The late 1960s saw a shift in focus from the audio-lingual method and its prototypes to communicative language teaching, this shift evolved partly as a result of studies carried out by the council of Europe, which began to identify the language needed in a variety of social situations by someone integrating to Common Market countries. The studies sought to evaluate how language itself is used how native speakers of a language express themselves in various situations. The studies had a major impact on the teaching of English as a foreign language. The teachers and curriculum designers began to look at content, at the kind of language needed when greeting or shopping. The emphasis on form, on explicitly learning grammar rules or practicing grammatical patterns, was downplayed in favorer’s needs when using the language in daily interaction. There is no single text or authority on communicative language teaching. It’s make communication the goal of language teaching. Several models have evolved around this principle: the Communicative Approach. Total Physical Response, Natural approach, and competency based approach. These approaches overlap.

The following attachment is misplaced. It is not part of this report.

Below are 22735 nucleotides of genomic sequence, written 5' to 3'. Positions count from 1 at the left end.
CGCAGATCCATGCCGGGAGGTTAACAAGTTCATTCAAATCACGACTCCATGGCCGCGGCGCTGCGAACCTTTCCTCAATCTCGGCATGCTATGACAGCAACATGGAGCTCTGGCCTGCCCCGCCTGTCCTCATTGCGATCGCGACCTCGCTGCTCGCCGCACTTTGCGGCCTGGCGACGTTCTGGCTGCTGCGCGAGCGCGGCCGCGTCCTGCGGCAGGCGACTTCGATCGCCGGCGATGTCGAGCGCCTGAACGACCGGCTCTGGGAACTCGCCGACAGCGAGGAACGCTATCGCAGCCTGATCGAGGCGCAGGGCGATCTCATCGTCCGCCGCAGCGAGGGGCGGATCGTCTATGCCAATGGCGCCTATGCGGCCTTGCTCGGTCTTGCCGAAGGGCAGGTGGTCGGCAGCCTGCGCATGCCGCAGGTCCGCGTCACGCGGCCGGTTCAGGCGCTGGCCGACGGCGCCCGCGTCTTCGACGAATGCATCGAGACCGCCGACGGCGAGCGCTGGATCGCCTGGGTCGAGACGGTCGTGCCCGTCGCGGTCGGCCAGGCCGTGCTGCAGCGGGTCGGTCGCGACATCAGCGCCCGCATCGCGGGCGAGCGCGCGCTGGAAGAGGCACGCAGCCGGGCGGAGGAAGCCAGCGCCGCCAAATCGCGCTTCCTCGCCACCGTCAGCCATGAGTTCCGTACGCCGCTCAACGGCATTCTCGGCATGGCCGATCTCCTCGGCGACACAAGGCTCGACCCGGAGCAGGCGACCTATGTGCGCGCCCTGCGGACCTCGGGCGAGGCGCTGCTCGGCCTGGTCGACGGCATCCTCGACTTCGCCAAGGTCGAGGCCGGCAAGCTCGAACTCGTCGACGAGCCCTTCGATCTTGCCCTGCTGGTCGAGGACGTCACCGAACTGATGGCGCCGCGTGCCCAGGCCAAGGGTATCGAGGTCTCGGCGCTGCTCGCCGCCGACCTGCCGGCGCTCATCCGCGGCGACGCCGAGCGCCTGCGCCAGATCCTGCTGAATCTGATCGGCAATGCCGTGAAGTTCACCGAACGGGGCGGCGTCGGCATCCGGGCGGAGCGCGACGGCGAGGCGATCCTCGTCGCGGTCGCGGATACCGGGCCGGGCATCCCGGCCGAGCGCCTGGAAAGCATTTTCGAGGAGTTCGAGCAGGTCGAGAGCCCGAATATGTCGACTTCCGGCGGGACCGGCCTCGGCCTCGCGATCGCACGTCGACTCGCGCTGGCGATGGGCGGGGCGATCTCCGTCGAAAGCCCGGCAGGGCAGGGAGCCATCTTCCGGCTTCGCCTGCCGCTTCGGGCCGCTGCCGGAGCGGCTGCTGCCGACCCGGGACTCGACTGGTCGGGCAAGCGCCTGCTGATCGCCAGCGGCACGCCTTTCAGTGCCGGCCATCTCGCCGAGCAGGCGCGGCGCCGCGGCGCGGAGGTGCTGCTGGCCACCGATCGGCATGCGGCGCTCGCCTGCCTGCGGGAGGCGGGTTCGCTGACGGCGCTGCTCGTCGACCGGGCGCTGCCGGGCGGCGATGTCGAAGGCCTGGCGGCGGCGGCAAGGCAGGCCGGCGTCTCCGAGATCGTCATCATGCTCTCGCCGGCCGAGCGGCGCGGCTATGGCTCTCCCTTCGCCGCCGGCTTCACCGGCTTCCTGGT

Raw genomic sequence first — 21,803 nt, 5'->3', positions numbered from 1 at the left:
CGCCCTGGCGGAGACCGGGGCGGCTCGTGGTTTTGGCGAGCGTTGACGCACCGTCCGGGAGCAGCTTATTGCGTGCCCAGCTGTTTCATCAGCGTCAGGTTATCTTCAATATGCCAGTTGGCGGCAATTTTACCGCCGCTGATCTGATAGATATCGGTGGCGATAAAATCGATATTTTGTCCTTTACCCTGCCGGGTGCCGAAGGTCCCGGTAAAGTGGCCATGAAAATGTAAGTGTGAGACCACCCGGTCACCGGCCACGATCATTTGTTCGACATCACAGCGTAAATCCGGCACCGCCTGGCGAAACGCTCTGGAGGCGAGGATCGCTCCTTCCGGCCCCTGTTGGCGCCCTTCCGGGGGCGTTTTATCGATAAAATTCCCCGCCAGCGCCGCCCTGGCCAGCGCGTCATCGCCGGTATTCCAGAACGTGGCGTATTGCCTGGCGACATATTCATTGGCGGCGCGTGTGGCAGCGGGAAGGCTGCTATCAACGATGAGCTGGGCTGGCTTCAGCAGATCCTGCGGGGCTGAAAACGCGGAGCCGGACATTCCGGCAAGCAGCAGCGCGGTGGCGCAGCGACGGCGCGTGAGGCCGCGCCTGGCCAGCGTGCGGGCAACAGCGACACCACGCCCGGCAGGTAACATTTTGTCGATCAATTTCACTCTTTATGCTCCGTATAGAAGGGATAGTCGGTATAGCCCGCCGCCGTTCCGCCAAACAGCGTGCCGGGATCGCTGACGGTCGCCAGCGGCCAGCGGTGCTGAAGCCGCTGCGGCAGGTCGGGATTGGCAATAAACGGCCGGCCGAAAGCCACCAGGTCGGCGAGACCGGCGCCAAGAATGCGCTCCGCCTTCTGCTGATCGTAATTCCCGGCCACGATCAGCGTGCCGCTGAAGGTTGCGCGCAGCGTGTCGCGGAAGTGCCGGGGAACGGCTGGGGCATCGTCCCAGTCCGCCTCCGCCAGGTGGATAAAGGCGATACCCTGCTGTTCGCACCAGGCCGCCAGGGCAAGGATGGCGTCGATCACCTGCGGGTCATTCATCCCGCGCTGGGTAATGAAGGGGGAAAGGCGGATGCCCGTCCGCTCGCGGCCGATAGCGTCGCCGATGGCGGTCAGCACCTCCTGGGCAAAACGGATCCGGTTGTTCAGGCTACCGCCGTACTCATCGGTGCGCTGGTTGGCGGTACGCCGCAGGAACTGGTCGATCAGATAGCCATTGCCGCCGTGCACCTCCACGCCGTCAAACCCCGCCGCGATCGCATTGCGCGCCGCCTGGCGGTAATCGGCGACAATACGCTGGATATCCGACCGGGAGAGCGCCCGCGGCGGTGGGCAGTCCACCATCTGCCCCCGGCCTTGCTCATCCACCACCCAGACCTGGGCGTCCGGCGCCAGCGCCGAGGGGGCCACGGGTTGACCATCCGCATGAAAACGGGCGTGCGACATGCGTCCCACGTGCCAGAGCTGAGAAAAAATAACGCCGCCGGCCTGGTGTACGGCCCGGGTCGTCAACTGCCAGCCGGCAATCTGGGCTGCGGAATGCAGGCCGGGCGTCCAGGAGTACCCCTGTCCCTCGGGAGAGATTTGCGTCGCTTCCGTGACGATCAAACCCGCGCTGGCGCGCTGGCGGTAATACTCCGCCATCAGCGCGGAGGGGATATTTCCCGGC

The emphases are placed on using the target language to accomplish a function such as complaining, advising, or asking for information. Attention is also paid to the social context in which this function take place. For instance, different language will be used when complaining to a teacher than when complaining to a close friend. DISTINGUISH FEATURES: all four language skills are taught from the beginning. In speaking skills the aim is to be understood, not to speak like a native. In the sequencing of lessons, priority is given to learner interests and needs. This is in contrast to the grammar translating method which may start with verb tenses and work through from the present simple to the conditionals. In the COMMUNICATIVE APPROACH, if a learner needs to know how to gives advice (“If I were you, I would…”) then this conditional is taught. Interaction between speakers and listeners or readers and writers is at the root of all activities. Learners usually work in pairs or group for role play, information sharing, or problem sharing, or problem solving. Exercises using authentic materials, such as newspapers or recording from the radio, are selected so that learners can practice language in real situations where possible.